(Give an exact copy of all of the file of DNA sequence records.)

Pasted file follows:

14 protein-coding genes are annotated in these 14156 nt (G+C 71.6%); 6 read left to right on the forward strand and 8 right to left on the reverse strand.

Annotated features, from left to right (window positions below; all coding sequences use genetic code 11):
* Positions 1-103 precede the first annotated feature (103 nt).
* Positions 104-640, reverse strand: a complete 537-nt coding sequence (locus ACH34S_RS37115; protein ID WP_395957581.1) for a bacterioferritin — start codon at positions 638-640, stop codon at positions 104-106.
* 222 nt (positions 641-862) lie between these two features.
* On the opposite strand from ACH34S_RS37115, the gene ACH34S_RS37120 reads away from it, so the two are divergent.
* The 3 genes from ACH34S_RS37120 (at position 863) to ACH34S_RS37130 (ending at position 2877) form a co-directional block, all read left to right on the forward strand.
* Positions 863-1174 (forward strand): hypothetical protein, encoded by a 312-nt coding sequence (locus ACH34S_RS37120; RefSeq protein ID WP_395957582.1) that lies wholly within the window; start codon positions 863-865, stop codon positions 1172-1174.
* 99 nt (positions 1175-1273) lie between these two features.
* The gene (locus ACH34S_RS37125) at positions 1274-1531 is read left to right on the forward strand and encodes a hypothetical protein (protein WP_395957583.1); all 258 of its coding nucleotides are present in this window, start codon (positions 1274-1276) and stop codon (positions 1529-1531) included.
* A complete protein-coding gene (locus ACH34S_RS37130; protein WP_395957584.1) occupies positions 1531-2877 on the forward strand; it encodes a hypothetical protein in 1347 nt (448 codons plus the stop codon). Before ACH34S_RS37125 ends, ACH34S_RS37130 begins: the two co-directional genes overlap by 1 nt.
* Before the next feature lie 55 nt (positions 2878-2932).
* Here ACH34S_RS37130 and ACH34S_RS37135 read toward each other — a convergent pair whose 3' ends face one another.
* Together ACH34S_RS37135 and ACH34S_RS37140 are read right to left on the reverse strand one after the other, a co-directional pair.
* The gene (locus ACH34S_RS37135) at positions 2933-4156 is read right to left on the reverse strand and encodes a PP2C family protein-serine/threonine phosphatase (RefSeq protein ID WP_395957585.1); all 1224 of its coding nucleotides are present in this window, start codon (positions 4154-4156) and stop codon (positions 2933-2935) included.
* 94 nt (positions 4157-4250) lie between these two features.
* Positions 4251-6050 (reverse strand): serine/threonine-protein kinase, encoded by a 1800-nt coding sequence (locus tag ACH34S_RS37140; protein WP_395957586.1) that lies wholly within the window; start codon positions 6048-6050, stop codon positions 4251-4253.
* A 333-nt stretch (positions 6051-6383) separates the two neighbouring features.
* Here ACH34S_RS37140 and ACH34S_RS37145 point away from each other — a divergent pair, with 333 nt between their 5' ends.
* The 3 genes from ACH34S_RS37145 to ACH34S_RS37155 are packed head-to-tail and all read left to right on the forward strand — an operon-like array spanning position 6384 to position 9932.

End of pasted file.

14 protein-coding genes are annotated in these 14156 nt (G+C 71.6%); 6 read left to right on the forward strand and 8 right to left on the reverse strand.

Annotated features, from left to right (window positions below; all coding sequences use genetic code 11):
* Positions 1-103 precede the first annotated feature (103 nt).
* Positions 104-640, reverse strand: a complete 537-nt coding sequence (locus ACH34S_RS37115; protein ID WP_395957581.1) for a bacterioferritin — start codon at positions 638-640, stop codon at positions 104-106.
* 222 nt (positions 641-862) lie between these two features.
* On the opposite strand from ACH34S_RS37115, the gene ACH34S_RS37120 reads away from it, so the two are divergent.
* The 3 genes from ACH34S_RS37120 (at position 863) to ACH34S_RS37130 (ending at position 2877) form a co-directional block, all read left to right on the forward strand.
* Positions 863-1174 (forward strand): hypothetical protein, encoded by a 312-nt coding sequence (locus ACH34S_RS37120; RefSeq protein ID WP_395957582.1) that lies wholly within the window; start codon positions 863-865, stop codon positions 1172-1174.
* 99 nt (positions 1175-1273) lie between these two features.
* The gene (locus ACH34S_RS37125) at positions 1274-1531 is read left to right on the forward strand and encodes a hypothetical protein (protein WP_395957583.1); all 258 of its coding nucleotides are present in this window, start codon (positions 1274-1276) and stop codon (positions 1529-1531) included.
* A complete protein-coding gene (locus ACH34S_RS37130; protein WP_395957584.1) occupies positions 1531-2877 on the forward strand; it encodes a hypothetical protein in 1347 nt (448 codons plus the stop codon). Before ACH34S_RS37125 ends, ACH34S_RS37130 begins: the two co-directional genes overlap by 1 nt.
* Before the next feature lie 55 nt (positions 2878-2932).
* Here ACH34S_RS37130 and ACH34S_RS37135 read toward each other — a convergent pair whose 3' ends face one another.
* Together ACH34S_RS37135 and ACH34S_RS37140 are read right to left on the reverse strand one after the other, a co-directional pair.
* The gene (locus ACH34S_RS37135) at positions 2933-4156 is read right to left on the reverse strand and encodes a PP2C family protein-serine/threonine phosphatase (RefSeq protein ID WP_395957585.1); all 1224 of its coding nucleotides are present in this window, start codon (positions 4154-4156) and stop codon (positions 2933-2935) included.
* 94 nt (positions 4157-4250) lie between these two features.
* Positions 4251-6050 (reverse strand): serine/threonine-protein kinase, encoded by a 1800-nt coding sequence (locus tag ACH34S_RS37140; protein WP_395957586.1) that lies wholly within the window; start codon positions 6048-6050, stop codon positions 4251-4253.
* A 333-nt stretch (positions 6051-6383) separates the two neighbouring features.
* Here ACH34S_RS37140 and ACH34S_RS37145 point away from each other — a divergent pair, with 333 nt between their 5' ends.
* The 3 genes from ACH34S_RS37145 to ACH34S_RS37155 are packed head-to-tail and all read left to right on the forward strand — an operon-like array spanning position 6384 to position 9932.